Bastille Day in France, a Memorable and Entertaining Experience

Bastille Day in France, a Memorable and Entertaining Experience

The celebrations are massive, the national pride most evident and the smiles too many to count. Add the ooh and ahh factor of colorful fireworks blazing overhead and the pomp and circumstance of military parades and you have Bastille Day in France. This is one country that knows how to party, so why not indulge?

History of Bastille Day, or as they say in France, Le Fete Nationale is a celebration of freedom. Fed up with the monarchy, on July 14, 1789 residents of Paris stormed the fortress-prison, known as the Bastille. This is where those in power imprisoned others who dared speak out against the reigning monarchy. The idea was to set the prisoners free.

Stockpiles of ammunition and gunpowder were also kept in the Bastille. Rumors were circulating that the royal military was planning an attack on the people of Paris. Another reason for the uprising was to secure some of this firepower as protection for the general population.

Blood was spilled on both sides during the fight. Ninety-eight of the attackers lost their lives. The defenders of the Bastille saw a lighter casualty count but the Governor de Launay and Mayor Jacques de Flesselles met their end. On August 4 feudalism was finished. A few weeks later on August 26, the newly freed citizens of France issued their proclamation, the Declaration of the Rights of Man and of the Citizen. This document would later form the basis of the French Constitution.

The first Fete de la Federation was celebrated one year later, on July 14, 1790 and theFrench people haven’t missed a year since. Those who immigrate to other countries often take their celebration with them. An example is Montreal, Quebec, Canada, where Bastille Day celebrations are held at the Union Francaise each year. San Francisco and New Orleans are just two of the major population centers in the United States that celebrate this very French occasion. But a real treat is to experience Bastille Day in the city where it all started, Paris.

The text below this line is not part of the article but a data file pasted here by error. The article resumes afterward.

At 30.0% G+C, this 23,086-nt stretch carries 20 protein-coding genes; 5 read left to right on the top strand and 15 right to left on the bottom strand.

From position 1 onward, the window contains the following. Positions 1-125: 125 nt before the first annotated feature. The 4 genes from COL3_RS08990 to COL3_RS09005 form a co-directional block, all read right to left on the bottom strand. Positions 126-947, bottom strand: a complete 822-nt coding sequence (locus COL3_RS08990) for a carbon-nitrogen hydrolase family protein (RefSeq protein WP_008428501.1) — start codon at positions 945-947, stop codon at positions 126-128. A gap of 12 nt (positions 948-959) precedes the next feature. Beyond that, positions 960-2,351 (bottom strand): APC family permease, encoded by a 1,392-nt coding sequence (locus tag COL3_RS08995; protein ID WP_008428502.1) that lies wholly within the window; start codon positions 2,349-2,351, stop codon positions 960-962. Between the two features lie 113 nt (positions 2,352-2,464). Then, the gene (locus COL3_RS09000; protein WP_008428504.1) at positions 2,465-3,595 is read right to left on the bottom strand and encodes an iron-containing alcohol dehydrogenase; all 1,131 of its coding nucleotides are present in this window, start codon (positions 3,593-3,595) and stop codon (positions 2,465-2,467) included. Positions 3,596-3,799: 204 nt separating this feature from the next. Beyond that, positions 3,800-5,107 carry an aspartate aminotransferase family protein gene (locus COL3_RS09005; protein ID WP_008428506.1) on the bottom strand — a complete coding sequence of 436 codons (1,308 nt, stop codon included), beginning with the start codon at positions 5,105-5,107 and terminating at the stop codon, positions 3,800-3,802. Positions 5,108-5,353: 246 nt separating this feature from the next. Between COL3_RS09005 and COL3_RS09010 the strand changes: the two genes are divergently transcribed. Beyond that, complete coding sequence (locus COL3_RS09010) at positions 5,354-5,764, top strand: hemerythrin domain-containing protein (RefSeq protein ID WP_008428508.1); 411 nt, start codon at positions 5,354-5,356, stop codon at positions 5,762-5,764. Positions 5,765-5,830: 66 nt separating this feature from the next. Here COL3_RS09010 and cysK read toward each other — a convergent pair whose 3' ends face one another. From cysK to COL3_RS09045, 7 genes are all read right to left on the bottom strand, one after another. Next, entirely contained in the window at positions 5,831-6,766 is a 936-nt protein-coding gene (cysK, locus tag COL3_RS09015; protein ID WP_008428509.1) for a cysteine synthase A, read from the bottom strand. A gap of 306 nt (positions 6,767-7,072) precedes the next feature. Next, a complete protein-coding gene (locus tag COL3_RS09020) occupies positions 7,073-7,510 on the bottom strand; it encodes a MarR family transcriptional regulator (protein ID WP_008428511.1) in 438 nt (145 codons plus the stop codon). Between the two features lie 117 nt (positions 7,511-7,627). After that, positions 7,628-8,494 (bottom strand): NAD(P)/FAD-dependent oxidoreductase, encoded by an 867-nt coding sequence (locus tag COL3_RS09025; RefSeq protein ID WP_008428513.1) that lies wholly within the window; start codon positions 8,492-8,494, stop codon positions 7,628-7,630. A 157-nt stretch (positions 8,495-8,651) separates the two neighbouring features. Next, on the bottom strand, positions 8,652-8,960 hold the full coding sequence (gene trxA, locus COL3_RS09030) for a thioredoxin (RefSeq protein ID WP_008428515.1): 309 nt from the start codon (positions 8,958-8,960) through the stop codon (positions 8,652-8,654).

Paris Throws a Party
It wasn’t until 1880 that Bastille Day became a national holiday in France. The Bastille Day Military Parade marched through the streets of Paris for the first time that July 14. Except for a few years during World War II, the parade has graced the Champs-Elysees each year since 1918. It marches from the Arc de Triomphe to the French President’s viewing stand at the Place de la Concorde. Foreign dignitaries are often in attendance. Foreign troops are sometimes invited to march in Europe’s oldest peacetime military parade. Nearby towns, such as Belfort and Toulon host smaller parades, but it’s the Paris version that is broadcast throughout the country and beyond.

After the parade revelers attend firemen’s balls and find a spot for the fireworks display. Some of the best views are from the Champ de Mars, the Place de Breteuil or the Parc des Buttes Chaumont. Get there early, settle in, get to know your fellow partiers and prepare to be entertained.

Other Fun Places to Celebrate Bastille Day Bordeaux, roughly 300 miles southwest of the Parisian lights, has plenty going for it year round. A designated UNESCO World Heritage Site, the city is blessed with architecture dating back to the 18th century, the picturesque Garonne River and vintners producing wines appreciated the world over. The Bastille Celebration includes a series of balls, a July 13 picnic in the Parc Simone Signore and a French-flavored outdoor party on the Esplanade des Quinconces on July 14. Fine wines, delightful food and world class entertainment are just part of the fun.

Carcassone, another UNESCO World Heritage Site, puts on a fireworks display each Bastille Day that draws more than 700,000 spectators. The Old Port of Marseille hosts fireworks shows on both July 13 and 14. Montpelier starts its celebrations a day early with a number of events at the Place de la Comedie. On Bastille Day itself the Domaine de Grammont turns into one giant outdoor picnic venue with food stalls, roving entertainers and merchants. The party is still going when the fireworks go off close to midnight.

One way to enjoy the Bastille Day celebrations is to take a barge trip on one of the romantic canals that runs through France. You unpack once, stay in a comfortable stateroom and enjoy the company of fellow passengers. On Bastille Day you and your “barge family” can celebrate together.

If you have a chance to visit France during this national holiday you’ll definitely enjoy yourself. You’ll also come away with a better understanding of the French people and their reverence for equality and freedom. Yes, it is France’s party, but you are invited and most welcome.

This blog was brought to you by The Barge Connection, specializing in barge vacations since 1998. We offer a variety of barge cruises throughout France and other parts of Europe.

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